The rental-car business isn't dead and working with ride-hailing companies will actually offset any market share lost to them, Hertz Global Holdings Inc.'s chief executive officer said.
"We don't see ride hailing as an enemy," CEO Kathy Marinello said on a conference call with analysts Friday. "It is profitable for us and I see it being growth area for the next several years."
Hertz already makes money providing older cars in its fleet to drivers working for ride-hailing services like Uber Technologies Inc. and Lyft Inc., Marinello said. It has also been opening new locations catering specifically to ride-share drivers and partnering with auto-repair shop Pep Boys to inspect, certify and repair their vehicles. Pep Boys, Lyft and Hertz share an investor in billionaire activist Carl Icahn.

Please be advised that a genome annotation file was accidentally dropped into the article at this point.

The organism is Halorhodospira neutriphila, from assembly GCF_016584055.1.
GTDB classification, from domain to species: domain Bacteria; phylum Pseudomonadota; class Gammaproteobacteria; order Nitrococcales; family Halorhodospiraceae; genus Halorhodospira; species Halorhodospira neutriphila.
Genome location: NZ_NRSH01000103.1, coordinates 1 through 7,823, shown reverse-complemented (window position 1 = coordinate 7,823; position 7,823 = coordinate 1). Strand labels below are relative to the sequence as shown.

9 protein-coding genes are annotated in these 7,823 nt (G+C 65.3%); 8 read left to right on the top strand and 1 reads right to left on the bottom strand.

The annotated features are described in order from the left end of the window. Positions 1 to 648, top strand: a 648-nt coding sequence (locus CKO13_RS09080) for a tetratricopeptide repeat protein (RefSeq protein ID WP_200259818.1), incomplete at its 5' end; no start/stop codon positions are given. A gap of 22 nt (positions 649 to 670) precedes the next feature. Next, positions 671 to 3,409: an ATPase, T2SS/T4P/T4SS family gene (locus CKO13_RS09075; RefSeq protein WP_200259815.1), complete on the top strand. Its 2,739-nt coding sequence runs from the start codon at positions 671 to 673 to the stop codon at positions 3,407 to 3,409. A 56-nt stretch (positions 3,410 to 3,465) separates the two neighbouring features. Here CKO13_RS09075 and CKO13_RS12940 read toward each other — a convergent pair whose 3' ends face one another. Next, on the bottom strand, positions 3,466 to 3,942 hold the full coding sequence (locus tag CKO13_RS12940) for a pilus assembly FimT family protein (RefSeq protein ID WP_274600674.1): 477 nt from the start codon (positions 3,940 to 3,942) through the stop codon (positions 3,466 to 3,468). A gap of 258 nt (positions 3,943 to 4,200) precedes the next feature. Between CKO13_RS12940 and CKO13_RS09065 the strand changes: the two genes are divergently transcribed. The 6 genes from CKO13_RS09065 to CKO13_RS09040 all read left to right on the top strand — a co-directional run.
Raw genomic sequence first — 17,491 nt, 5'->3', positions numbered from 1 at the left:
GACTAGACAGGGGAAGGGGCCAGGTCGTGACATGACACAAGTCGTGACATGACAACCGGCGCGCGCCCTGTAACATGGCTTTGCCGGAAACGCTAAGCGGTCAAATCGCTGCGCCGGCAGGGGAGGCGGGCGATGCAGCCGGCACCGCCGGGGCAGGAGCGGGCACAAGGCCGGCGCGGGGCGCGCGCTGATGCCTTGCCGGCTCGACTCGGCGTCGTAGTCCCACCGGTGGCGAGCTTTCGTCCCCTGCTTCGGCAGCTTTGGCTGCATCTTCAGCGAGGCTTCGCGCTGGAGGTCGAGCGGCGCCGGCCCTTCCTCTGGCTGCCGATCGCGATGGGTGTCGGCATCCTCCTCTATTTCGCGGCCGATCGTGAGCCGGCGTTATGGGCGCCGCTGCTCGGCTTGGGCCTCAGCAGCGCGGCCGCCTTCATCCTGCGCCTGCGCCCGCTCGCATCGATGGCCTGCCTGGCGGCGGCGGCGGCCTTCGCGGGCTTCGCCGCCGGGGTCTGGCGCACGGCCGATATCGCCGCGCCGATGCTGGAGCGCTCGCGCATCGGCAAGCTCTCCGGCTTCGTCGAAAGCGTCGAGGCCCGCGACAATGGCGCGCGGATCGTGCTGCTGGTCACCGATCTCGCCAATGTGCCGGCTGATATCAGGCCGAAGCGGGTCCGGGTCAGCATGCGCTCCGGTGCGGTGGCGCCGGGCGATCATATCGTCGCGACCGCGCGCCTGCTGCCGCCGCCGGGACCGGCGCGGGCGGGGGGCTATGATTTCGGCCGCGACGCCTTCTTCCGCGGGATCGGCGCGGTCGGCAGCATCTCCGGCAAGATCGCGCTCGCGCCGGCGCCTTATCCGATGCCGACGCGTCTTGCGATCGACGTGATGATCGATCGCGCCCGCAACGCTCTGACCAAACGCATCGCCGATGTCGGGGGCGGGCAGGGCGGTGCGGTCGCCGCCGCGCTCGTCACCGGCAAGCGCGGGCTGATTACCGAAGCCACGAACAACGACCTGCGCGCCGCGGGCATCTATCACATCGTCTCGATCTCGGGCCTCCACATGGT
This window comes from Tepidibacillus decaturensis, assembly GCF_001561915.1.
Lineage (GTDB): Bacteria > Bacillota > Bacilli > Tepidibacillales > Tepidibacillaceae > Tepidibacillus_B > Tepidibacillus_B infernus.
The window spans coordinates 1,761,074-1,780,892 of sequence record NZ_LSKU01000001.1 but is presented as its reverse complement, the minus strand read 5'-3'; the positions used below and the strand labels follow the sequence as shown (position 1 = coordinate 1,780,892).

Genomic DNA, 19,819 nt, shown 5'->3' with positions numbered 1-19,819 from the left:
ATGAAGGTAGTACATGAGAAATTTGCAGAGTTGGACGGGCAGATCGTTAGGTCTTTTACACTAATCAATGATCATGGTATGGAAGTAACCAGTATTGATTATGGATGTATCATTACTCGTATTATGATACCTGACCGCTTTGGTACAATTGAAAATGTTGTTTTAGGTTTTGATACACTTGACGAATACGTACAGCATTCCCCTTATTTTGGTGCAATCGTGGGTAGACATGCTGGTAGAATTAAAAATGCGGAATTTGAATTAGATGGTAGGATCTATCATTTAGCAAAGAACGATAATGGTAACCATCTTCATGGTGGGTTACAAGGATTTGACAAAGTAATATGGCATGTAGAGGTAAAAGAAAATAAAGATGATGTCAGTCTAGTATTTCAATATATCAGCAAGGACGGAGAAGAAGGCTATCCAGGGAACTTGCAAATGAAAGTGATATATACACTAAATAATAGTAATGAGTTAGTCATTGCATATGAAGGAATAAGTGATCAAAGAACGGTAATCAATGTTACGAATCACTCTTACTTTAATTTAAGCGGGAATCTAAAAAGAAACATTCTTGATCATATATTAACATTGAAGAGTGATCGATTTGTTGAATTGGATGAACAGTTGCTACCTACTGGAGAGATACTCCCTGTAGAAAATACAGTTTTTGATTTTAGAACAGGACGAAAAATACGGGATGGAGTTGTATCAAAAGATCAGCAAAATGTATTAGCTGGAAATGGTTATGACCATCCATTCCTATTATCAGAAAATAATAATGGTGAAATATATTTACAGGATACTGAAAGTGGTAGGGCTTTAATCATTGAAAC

Meanwhile, short-term rentals vulnerable to competition from Uber or Lyft make up just 5 to 7 percent of Hertz's rental volume, Marinello said.
"As the saying goes, hold your friends close and your enemies closer," she said. "We want to work with them, meet those needs and take advantage of getting more out of an asset that I think we've turned too quickly in this business."